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Photo by @camillaferrariphoto | Amrita, one of five in her family, lives in the village named Kota, in India's Bihar state, along a road continually cracked by passing trucks. When we met, she told us she wanted to finish school and attend college to become a doctor. Amrita’s mother owns a small chai shop along the road at the foot of a lengthy rock wall. In 2018 and 2019 @johnstanmeyer and I traveled through northern India, retracing the path that journalist and National Geographic Fellow Paul Salopek had walked in previous months, following immense river systems and experiencing everyday life around them as part of the Out Of Eden Walk—a journey in the footsteps of our ancient ancestors who migrated out of Africa. Follow Paul @outofedenwalk and his dispatches as he walks through China in the coming months.
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Photo by Daniela Zalcman @dzalcman | Happy Native American Heritage Month! Nāoli Weller is a nursery school teacher at Nāwahī, a Hawaiian-language immersion charter school. Each morning, she leads her students in traditional Hawaiian songs. While teaching the Hawaiian language was banned for nearly a hundred years on the islands, a powerful resurgence allows students to spend their preschool, primary, and secondary school education learning almost exclusively in the Hawaiian language.
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Photo by @mattiasklumofficial | Among the best hunters in Africa, painted dogs have a higher kill rate than lions and can take down antelope that weigh as much as 225 kilograms (500 lbs). Their grisly efficiency has made some people fear and hate them, but this beautiful apex predator is important for its ecosystem and in need of respect and protection. African wild dogs hunt in successful cooperative packs of six to 24 animals. Larger packs were more common before the dogs became endangered. Photographed in Selous, Tanzania. Please visit @mattiasklumofficial for more pictures of remarkable creatures. #wilddog #doglovers #protectbiodiversity #tanzania #predator #africa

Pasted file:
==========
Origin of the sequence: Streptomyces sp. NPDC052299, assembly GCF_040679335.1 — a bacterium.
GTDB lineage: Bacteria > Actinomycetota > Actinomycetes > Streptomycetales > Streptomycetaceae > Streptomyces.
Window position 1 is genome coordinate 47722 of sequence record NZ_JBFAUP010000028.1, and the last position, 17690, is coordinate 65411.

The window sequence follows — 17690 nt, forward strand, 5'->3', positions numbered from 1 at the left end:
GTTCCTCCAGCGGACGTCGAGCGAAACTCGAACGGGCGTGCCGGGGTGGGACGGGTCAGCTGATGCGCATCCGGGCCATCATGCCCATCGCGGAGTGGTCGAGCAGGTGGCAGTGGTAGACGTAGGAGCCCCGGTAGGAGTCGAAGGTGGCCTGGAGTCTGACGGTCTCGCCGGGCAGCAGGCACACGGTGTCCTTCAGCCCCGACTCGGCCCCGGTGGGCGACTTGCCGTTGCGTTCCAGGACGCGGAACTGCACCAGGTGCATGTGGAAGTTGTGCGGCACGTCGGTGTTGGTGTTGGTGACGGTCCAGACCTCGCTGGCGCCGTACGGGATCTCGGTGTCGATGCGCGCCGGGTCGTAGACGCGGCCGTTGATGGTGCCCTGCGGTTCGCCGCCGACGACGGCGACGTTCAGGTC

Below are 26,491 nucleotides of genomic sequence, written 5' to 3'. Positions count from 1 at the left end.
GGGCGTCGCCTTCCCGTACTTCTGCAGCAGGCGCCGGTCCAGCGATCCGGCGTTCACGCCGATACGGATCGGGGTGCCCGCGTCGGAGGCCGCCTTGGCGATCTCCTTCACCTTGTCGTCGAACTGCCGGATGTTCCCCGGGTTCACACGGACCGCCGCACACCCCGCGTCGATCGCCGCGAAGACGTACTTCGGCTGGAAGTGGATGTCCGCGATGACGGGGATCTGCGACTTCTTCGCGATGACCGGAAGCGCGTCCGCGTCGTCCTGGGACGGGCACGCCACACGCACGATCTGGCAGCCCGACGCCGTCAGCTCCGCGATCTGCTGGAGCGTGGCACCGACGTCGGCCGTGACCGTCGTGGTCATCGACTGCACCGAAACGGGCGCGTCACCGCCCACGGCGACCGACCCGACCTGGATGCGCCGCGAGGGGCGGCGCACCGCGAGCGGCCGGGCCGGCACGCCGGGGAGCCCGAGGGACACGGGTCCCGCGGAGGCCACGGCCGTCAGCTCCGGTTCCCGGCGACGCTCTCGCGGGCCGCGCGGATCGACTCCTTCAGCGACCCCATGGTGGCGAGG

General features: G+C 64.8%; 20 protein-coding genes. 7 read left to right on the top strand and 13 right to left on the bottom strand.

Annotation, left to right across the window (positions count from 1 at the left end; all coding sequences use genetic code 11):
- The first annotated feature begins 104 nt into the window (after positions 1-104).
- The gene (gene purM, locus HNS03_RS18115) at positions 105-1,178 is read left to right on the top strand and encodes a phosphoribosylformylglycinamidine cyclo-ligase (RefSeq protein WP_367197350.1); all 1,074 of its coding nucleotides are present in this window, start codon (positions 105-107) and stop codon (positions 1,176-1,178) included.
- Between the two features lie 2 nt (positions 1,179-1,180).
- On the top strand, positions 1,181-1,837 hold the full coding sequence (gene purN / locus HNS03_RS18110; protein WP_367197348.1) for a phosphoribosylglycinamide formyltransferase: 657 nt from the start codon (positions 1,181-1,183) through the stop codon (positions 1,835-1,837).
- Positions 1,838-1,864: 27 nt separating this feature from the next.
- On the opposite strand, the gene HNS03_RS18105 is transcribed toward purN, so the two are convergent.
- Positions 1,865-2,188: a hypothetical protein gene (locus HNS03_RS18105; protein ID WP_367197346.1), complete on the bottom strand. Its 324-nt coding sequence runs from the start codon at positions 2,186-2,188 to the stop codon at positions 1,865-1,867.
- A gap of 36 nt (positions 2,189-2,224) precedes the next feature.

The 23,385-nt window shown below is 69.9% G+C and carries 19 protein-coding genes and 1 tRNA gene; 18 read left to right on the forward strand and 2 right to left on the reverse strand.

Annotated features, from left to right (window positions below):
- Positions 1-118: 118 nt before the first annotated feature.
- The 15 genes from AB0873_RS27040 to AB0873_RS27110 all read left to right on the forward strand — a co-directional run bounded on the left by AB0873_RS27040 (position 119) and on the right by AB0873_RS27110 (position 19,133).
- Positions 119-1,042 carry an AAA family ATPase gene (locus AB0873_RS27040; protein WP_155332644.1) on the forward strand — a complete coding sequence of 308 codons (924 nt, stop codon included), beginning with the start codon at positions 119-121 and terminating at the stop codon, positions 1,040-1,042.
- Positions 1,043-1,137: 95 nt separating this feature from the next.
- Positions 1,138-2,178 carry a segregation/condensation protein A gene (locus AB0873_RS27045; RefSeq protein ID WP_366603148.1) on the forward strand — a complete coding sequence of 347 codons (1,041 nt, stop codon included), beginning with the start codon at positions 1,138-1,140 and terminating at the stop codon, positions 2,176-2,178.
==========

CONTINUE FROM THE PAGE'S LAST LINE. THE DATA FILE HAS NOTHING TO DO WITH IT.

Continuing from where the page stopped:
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Photo by @davidemonteleonestudio | Yamal, northern Siberia, Russia, 2017. In the last few years, global warming and pollution have affected the lifestyle of the Indigenous Nenets in this region. These communities of nomadic herders seem bound to disappear; permafrost melt interferes with their ancient seasonal rhythm and hydrocarbon exploitation is poisoning the herds on which they survive. Even so, they keep coming every year to Salekhard for a gathering of northern nomadic people. Their social fabric is still so strong that most Nenet teenagers return to the tundra life once they are done with their formal education in town. Follow @davidemonteleonestudio for more about this and other stories. #tundra #nomads #yamal #russia
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Video by @bertiegregory / A hiker checks out the Old Man of Storr on the Isle of Skye, in Scotland. #adventure #drone #britishwildlife #wildlife #scotland
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Photo by David Guttenfelder @dguttenfelder | Crossing from one huge fish trap to another by rope, a fisherman carries his lunch bag in his mouth as he pulls himself through treacherous Mekong River waters in a section of Khone Falls, in southern Laos. Khone Falls is the largest waterfall on the Mekong River and the largest waterfall by volume in Asia. An estimated 50 million people rely on fish caught in the Mekong as a food source.